“EXCEPTED MATTERS”- WHETHER ARBITRABLE

Introduction:

Usually, the parties choose arbitration as the dispute resolution mechanism to resolve all disputes arising from or related to a contract. In such circumstances, the arbitrator has full discretion on all questions raised by the parties. However, in certain contracts, the parties choose to exclude certain matters from being adjudicated in arbitration. In such a situation, court might set aside the part or even the whole award, if it is challenged.

Sometimes parties to a contract ex ante agree upon the amount of compensation to be paid if one of them breaches the contract in future. Such stipulated damages are called ‘liquidated damages’. The parties at the time of entering in a contract may provide that in case of breach, the party in default is to pay to the other a sum certain provided in, or ascertainable from, the contract. This sum may be either liquidated damages, in which case it is not to be interfered with by the court, or a penalty, which covers the loss if proved but does not assess it. If it is a sum genuinely regarded as a pre-estimate of the loss by the parties which they contemplated, at the time of entering into contract, would flow from the breach, it is called liquidated damages. If, on the other hand, the sum does not attempt to assess the loss, but is imposed as security for the due performance of the contract, it is a penalty[1]. Hence, liquidated damages must be aresult of “genuine pre-estimate of damages” whereas the essence of a penalty is a payment of money “in terrorem”of an offending party[2].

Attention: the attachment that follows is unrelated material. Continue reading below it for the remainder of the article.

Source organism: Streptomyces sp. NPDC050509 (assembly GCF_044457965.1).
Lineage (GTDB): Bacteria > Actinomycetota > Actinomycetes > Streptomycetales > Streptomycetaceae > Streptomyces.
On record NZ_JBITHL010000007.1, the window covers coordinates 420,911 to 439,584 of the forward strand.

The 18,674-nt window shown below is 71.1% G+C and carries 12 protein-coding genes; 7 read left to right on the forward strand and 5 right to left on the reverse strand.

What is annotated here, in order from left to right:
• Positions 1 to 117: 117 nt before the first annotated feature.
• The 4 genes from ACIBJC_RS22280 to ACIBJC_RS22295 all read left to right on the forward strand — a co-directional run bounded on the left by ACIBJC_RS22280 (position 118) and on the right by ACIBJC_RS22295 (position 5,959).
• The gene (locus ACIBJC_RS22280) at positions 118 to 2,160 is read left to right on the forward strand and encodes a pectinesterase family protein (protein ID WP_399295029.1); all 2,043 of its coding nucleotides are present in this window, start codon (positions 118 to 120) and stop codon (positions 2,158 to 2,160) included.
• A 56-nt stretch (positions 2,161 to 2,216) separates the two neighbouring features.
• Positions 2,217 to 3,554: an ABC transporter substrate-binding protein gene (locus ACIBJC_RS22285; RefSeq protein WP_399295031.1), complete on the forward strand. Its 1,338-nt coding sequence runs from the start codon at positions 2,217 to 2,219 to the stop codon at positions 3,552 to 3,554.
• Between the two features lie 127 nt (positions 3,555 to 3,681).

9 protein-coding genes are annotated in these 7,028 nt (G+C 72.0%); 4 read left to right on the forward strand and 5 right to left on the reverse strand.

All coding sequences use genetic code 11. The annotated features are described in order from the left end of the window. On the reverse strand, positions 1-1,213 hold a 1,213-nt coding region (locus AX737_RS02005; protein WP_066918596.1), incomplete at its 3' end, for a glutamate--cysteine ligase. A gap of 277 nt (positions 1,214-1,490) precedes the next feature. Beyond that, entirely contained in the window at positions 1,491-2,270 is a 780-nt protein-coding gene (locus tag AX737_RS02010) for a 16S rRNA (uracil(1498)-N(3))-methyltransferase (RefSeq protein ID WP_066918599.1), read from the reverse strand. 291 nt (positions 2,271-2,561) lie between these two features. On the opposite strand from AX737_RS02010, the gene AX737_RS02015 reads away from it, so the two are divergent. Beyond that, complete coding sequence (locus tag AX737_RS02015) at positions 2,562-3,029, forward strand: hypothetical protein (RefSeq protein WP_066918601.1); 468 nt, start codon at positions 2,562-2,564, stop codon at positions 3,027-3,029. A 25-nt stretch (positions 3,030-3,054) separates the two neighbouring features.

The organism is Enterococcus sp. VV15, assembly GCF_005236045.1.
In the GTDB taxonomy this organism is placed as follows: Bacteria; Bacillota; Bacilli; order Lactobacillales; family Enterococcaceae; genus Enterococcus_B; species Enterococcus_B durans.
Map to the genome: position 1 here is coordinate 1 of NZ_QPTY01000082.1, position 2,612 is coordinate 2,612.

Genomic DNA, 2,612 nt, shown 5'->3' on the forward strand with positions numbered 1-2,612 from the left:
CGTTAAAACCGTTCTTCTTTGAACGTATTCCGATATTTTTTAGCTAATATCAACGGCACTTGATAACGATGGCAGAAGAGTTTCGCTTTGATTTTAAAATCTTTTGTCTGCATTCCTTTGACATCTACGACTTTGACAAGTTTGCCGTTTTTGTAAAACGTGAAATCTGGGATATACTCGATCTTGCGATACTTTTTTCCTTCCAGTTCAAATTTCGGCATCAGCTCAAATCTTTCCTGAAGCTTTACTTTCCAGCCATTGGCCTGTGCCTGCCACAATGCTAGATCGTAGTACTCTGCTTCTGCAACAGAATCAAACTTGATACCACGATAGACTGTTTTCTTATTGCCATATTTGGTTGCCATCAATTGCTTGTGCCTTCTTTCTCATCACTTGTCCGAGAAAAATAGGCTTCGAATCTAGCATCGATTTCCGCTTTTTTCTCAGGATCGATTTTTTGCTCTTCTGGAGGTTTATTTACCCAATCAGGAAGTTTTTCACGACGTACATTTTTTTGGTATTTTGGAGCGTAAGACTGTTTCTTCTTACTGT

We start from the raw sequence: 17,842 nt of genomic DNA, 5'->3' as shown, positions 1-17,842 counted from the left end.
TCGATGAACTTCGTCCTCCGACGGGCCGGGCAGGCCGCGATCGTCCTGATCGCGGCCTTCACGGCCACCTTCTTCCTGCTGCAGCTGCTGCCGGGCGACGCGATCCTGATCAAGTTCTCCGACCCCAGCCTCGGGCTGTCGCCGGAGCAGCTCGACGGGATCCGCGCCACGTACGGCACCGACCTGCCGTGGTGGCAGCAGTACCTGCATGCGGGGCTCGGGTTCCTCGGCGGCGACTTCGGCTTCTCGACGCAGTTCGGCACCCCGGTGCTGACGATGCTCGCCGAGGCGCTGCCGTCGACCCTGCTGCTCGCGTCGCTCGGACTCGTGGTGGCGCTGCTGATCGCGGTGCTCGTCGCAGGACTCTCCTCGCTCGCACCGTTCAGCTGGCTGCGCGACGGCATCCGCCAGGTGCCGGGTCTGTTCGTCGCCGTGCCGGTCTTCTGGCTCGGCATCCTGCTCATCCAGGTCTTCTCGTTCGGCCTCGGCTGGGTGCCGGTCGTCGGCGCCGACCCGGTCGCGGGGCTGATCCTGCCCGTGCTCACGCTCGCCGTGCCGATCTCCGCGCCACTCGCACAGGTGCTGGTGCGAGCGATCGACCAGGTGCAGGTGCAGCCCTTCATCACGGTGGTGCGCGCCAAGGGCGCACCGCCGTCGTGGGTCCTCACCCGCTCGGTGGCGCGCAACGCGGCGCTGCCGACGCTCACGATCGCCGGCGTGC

Facts of the Case:

In the present case[3], the respondent being disappointed by the order passed by learned Single Judge of the High Court of Delhi, challenged such order by filing an appeal under Section 37 of the Arbitration and Conciliation Act, 1996 (“Act”) before the High Court of Delhi. The Single Judge of the High Court upheld the order of the Arbitrator, where the learned Arbitrator allowed the claim of the Claimant and disallowed the liquidated damages/compensation presuming the same to be a penalty.

The Division Bench reversed the findings of the award passed by the learned Arbitrator and the order of the learned Single Judge by holding that:

  1. Clause 2 of the agreement provided that the decision of the Superintending Engineer (SE) on the question of levy of liquidated damages is final and that the same could not have been agitated in the arbitration proceeding.